Gamez argues for the first time on appeal that the district court erred when it determined that his New York conviction for criminal possession of a weapon in the second degree was a “crime of violence” under the Guidelines, thus subjecting him to a sixteen-level increase of his base offense level. It is undisputed that Gamez did not raise this issue at sentencing, nor did he object to the court's calculation of the total offense level. We therefore review the district court's decision for plain error. See Fed.R.Crim.P. 52(b); United States v. Olano, 507 U.S. 725, 732, 113 S.Ct. 1770, 123 L.Ed.2d 508 (1993). Under the plain error standard, “[t]here must be an ‘error’ that is ‘plain’ and that ‘affect[s] substantial rights.’ ” Id. Moreover, courts of appeals should only exercise their discretion to correct the forfeited error pursuant to Fed.R.Crim.P. 52(b) when the error “seriously affect[s] the fairness, integrity or public reputation of judicial proceedings.” Id. (citing United States v. Young, 470 U.S. 1, 15, 105 S.Ct. 1038, 84 L.Ed.2d 1 (1985)) (internal quotation marks omitted). This Court has stated that the plain error doctrine should not be applied stringently in the sentencing context, where the cost of correcting an unpreserved error is not as great as in the trial context. See United States v. Williams, 399 F.3d 450, 456-57 (2d Cir.2005).3
Whether There Was an Error
“Deviation from a legal rule is ‘error’ unless the rule has been waived.” Olano, 507 U.S. at 732-33, 113 S.Ct. 1770. The Guidelines provide a base offense level of eight for unlawfully entering or remaining in the United States. See U.S.S.G. § 2L1.2(a). The specific offense characteristic provides that an increase by sixteen levels applies “[i]f the defendant previously was deported, or unlawfully remained in the United States, after-(A) a conviction for a felony that is ․ (ii) a crime of violence.” U.S.S.G. § 2L1.2(b)(1)(A)(ii). The commentary for § 2L1.2(b)(1) of the Guidelines provides the following definition for “crime of violence”:
“Crime of violence” means any of the following: murder, manslaughter, kidnaping, aggravated assault, forcible sex offenses, statutory rape, sexual abuse of a minor, robbery, arson, extortion, extortionate extension of credit, burglary of a dwelling, or any offense under federal, state, or local law that has as an element the use, attempted use, or threatened use of physical force against the person of another.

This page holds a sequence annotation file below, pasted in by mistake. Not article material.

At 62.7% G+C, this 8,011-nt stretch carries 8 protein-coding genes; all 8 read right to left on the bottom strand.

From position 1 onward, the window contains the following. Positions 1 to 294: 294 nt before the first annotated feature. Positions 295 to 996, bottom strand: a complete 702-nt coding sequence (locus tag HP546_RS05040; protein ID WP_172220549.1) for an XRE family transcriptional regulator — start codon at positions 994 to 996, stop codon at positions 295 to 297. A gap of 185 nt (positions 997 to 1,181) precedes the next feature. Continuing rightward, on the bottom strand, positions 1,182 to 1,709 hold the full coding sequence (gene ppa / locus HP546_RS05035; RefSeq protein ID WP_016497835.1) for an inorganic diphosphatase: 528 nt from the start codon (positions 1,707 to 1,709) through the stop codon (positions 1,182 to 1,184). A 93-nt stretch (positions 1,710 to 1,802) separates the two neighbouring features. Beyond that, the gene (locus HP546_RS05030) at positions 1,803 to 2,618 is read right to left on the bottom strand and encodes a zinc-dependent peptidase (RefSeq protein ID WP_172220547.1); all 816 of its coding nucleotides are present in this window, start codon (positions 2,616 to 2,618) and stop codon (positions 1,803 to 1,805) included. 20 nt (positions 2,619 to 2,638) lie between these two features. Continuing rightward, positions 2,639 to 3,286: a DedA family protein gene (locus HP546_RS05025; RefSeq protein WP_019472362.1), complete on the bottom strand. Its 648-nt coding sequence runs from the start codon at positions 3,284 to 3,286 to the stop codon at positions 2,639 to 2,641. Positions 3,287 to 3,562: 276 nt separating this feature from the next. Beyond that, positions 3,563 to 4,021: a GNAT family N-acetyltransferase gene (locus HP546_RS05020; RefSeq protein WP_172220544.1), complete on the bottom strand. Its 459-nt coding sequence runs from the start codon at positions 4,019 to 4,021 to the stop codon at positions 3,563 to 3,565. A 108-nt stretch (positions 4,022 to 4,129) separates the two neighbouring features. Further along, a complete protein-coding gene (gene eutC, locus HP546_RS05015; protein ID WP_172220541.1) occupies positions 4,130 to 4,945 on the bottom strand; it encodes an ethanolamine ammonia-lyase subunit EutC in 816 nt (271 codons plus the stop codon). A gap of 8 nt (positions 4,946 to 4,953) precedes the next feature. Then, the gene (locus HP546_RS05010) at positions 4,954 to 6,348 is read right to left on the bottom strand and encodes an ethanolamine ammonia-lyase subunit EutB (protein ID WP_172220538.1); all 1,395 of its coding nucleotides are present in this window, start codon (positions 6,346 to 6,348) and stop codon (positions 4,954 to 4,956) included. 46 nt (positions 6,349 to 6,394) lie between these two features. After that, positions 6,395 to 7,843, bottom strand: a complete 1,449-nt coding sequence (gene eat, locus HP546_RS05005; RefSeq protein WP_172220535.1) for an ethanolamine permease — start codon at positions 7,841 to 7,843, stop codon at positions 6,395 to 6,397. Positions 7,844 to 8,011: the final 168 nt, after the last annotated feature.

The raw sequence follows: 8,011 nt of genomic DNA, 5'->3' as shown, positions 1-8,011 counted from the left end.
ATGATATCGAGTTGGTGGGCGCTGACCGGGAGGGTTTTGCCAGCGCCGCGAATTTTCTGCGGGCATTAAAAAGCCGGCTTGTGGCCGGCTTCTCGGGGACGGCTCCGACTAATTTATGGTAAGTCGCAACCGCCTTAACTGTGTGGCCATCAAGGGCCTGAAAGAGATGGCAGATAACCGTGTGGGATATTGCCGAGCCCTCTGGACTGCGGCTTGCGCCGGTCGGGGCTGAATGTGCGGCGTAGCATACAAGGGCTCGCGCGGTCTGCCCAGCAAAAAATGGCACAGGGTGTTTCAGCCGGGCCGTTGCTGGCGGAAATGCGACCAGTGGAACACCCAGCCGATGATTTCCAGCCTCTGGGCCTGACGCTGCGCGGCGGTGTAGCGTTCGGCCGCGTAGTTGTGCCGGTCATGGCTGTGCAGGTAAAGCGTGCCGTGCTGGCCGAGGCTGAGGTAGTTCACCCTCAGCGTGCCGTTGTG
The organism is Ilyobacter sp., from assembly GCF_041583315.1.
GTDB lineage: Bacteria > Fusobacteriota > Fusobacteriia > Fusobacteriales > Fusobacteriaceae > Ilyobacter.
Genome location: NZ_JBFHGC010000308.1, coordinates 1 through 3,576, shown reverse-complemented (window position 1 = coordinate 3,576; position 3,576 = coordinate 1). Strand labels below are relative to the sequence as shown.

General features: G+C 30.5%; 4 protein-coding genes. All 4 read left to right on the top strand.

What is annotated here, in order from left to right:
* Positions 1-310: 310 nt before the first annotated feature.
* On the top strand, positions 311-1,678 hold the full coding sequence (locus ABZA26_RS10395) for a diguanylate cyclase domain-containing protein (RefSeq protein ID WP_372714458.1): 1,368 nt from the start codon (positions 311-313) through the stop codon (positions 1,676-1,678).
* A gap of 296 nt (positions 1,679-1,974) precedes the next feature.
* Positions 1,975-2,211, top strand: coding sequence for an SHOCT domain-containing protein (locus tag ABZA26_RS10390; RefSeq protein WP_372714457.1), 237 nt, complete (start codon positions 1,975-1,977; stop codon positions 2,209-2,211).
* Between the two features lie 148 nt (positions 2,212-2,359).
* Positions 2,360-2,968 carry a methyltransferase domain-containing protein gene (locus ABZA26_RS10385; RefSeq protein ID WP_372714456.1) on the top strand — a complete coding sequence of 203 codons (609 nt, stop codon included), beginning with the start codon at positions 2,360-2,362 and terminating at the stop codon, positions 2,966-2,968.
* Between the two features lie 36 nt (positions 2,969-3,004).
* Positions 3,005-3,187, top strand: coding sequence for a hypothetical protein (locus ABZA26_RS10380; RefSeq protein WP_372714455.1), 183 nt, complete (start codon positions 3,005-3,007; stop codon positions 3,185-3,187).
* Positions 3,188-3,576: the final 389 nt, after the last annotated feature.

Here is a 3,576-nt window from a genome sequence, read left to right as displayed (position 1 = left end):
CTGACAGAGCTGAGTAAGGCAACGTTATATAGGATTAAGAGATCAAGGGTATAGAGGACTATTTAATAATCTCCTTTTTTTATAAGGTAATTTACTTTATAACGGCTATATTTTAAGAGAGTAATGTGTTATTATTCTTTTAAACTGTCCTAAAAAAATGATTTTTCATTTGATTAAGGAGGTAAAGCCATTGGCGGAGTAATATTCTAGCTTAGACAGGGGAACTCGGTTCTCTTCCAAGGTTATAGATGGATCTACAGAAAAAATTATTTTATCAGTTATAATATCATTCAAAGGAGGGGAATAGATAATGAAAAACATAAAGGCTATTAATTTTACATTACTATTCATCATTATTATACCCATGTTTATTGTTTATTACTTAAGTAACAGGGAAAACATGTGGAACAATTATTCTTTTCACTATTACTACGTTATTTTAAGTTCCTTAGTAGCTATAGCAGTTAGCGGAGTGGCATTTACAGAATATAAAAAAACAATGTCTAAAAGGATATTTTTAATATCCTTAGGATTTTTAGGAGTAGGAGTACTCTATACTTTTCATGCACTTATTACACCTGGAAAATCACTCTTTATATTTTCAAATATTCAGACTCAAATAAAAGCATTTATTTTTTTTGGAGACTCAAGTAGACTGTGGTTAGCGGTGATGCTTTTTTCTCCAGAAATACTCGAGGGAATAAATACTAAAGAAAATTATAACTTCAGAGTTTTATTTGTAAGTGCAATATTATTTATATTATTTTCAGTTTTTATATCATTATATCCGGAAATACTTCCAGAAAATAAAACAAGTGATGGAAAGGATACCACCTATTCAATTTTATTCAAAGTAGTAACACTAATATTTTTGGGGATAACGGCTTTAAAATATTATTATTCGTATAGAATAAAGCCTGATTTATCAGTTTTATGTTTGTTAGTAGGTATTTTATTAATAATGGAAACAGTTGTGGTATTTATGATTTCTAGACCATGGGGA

U.S.S.G. § 2L1.2 cmt. n.1(B)(iii) (2006) (emphasis added). Because criminal possession of a weapon is not an enumerated offense, to constitute a crime of violence under this definition, it must have “as an element the use, attempted use, or threatened use of physical force against the person of another.” See id.
At the time of Gamez's guilty plea in 2000, N.Y. Penal Law § 265.03 4 provided:
A person is guilty of criminal possession of a weapon in the second degree when, with intent to use the same unlawfully against another: (1) He possesses a machine-gun; or (2) He possesses a loaded firearm; or (3) He possesses a disguised gun. Criminal possession of a weapon in the second degree is a class C felony.
Therefore, to establish criminal possession of a weapon in the second degree, the prosecution must demonstrate, beyond a reasonable doubt, that a person: (1) possessed one of the described weapons; and (2) had intent to use such weapon unlawfully against another. See N.Y. Penal Law § 265.03 (McKinney 2000). As the New York Court of Appeals has instructed: “The essence of the illegal conduct defined in sections 265.01-265.05 of the Penal Law is the act of possessing a weapon unlawfully․ Once the unlawful possession of the weapon is established, the possessory crime is complete and any unlawful use of the weapon is punishable as a separate crime.” People v. Almodovar, 62 N.Y.2d 126, 130, 476 N.Y.S.2d 95, 464 N.E.2d 463 (1984) (internal citations omitted).
Because unlawful possession of a firearm under N.Y. Penal Law § 265.03 does not include as an element any unlawful use, attempted use or threatened use of physical force against another person, Gamez is correct that intent to use a gun unlawfully against another, an element of the offense for which he was convicted, “cannot be equated with the actual, attempted or threatened use of physical force, which all involve some affirmative conduct beyond the mere possession of a gun.” See id. That Gamez actually used the firearm he possessed to shoot two persons is irrelevant because the applicable Guidelines definition of “crime of violence” in the context of immigration offenses requires that the statutory offense of which the defendant was previously convicted have “as an element the use, attempted use, or threatened use of physical force.” New York State second-degree weapon possession does not require proof of any of these elements.
The government contends the district court did not err in its calculations because no courts have “considered whether courts sentencing illegal reentry defendants previously convicted under [N.Y. Penal Law] § 265.03 should look beyond the statutory definition to the underlying facts of the offense” and “the analogous case law that does exist supports application of the 16-level enhancement in Gamez's case.” According to the government, N.Y. Penal Law § 265.03 does not differ materially from the Iowa statute at issue in United States v. Gomez-Hernandez, 300 F.3d 974 (8th Cir.2002), because “possessing a loaded firearm with intent to use it against another certainly can, and almost invariably will, encompass actions where the perpetrator is manifesting that intent by using, attempting to use, or threatening the use of force.” We are not persuaded.